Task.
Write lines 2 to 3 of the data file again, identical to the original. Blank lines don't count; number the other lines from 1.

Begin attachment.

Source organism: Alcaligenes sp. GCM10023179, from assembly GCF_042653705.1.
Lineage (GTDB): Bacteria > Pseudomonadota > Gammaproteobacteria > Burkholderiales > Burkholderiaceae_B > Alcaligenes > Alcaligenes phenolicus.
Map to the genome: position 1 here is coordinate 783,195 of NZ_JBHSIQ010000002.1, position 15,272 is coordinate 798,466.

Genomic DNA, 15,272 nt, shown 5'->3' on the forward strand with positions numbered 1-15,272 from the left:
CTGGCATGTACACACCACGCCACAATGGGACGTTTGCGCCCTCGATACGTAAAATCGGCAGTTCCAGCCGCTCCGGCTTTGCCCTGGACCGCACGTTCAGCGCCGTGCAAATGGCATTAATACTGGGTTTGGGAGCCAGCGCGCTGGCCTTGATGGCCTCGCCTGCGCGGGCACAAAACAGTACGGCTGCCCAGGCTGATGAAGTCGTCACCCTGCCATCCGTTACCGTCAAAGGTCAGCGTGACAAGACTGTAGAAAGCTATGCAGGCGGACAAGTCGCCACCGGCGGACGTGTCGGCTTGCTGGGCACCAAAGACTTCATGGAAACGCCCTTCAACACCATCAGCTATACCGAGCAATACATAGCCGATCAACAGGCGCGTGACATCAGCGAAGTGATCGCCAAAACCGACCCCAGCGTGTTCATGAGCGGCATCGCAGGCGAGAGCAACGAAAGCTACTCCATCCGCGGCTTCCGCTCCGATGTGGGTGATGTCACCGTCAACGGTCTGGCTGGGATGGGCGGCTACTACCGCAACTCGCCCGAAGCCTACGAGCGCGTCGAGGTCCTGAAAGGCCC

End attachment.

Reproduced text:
Lineage (GTDB): Bacteria > Pseudomonadota > Gammaproteobacteria > Burkholderiales > Burkholderiaceae_B > Alcaligenes > Alcaligenes phenolicus.
Map to the genome: position 1 here is coordinate 783,195 of NZ_JBHSIQ010000002.1, position 15,272 is coordinate 798,466.